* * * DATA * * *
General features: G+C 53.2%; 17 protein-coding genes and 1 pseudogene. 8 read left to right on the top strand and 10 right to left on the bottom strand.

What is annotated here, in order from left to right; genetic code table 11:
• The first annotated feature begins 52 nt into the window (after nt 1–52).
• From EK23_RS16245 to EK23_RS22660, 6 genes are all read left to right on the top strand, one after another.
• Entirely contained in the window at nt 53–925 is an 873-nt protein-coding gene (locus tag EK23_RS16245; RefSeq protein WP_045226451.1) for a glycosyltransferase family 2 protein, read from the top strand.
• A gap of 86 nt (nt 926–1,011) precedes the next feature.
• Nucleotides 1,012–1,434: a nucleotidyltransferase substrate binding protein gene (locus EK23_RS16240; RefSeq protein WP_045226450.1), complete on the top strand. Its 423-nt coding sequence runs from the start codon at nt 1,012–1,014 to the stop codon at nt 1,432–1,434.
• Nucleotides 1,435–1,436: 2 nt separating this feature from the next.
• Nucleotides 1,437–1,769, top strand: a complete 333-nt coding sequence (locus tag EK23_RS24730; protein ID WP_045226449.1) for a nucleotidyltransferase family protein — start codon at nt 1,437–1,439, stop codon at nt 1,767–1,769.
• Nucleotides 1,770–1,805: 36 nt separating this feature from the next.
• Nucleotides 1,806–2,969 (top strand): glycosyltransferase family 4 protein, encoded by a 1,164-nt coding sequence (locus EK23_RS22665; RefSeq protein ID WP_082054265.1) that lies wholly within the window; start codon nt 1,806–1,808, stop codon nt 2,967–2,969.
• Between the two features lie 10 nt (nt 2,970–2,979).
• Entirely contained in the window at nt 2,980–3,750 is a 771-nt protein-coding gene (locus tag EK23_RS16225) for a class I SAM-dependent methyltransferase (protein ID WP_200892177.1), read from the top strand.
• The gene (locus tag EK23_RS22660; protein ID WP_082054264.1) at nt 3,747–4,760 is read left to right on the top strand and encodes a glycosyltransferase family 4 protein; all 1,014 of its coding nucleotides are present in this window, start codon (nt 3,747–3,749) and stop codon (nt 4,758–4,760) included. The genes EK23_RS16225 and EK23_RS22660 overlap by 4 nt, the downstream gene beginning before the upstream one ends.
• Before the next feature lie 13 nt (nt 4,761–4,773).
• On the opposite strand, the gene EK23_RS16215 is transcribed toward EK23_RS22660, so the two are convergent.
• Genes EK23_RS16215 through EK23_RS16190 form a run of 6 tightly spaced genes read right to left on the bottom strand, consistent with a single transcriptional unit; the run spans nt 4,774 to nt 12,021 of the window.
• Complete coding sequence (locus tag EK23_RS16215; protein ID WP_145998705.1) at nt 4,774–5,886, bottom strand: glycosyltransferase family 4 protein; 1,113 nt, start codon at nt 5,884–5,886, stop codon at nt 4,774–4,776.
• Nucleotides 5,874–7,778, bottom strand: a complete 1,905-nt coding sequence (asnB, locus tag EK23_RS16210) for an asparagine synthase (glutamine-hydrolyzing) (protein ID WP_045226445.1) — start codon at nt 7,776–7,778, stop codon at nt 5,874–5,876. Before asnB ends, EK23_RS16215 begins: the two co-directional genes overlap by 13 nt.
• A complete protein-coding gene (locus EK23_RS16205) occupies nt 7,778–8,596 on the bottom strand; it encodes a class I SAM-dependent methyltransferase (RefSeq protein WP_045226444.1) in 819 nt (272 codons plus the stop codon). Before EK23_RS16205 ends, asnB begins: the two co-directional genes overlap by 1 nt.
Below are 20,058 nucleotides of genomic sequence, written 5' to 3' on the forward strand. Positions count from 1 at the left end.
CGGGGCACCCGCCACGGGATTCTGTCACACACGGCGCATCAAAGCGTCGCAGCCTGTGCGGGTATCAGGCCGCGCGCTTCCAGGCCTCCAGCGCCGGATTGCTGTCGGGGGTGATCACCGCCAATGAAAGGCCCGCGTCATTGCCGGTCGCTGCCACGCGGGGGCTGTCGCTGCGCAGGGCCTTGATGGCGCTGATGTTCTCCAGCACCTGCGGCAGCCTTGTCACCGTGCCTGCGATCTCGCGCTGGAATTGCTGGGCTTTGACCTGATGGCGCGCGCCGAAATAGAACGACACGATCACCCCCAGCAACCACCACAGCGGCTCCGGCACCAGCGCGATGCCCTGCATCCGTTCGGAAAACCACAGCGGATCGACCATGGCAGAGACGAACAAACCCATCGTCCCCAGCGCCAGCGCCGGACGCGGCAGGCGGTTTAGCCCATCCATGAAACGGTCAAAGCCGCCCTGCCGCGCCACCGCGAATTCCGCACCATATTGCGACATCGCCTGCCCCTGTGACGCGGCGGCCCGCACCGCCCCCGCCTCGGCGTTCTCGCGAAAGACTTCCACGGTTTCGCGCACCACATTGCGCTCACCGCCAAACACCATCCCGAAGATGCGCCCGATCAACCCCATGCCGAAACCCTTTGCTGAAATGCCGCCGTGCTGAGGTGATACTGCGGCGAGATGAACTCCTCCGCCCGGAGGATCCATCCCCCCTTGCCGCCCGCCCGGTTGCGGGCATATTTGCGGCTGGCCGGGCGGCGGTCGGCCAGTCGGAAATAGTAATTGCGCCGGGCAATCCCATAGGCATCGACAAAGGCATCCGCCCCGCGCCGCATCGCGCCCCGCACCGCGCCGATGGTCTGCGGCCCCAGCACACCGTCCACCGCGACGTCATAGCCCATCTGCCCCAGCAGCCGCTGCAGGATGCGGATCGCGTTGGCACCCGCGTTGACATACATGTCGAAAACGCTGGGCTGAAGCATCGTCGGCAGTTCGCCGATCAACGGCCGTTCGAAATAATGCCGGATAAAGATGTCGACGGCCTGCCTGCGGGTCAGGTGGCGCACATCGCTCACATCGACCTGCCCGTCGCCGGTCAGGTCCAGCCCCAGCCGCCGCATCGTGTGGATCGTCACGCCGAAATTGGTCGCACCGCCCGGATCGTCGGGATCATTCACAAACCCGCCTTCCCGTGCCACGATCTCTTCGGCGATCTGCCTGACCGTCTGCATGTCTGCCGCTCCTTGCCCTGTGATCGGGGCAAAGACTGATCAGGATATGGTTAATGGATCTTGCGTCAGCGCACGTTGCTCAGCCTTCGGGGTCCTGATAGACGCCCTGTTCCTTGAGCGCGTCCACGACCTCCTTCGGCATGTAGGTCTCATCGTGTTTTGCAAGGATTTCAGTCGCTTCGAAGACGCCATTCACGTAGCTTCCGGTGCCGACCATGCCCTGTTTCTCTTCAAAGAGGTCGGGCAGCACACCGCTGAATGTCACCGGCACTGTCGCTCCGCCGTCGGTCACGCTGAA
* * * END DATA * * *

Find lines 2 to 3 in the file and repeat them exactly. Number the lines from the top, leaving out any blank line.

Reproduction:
What is annotated here, in order from left to right; genetic code table 11:
• The first annotated feature begins 52 nt into the window (after nt 1–52).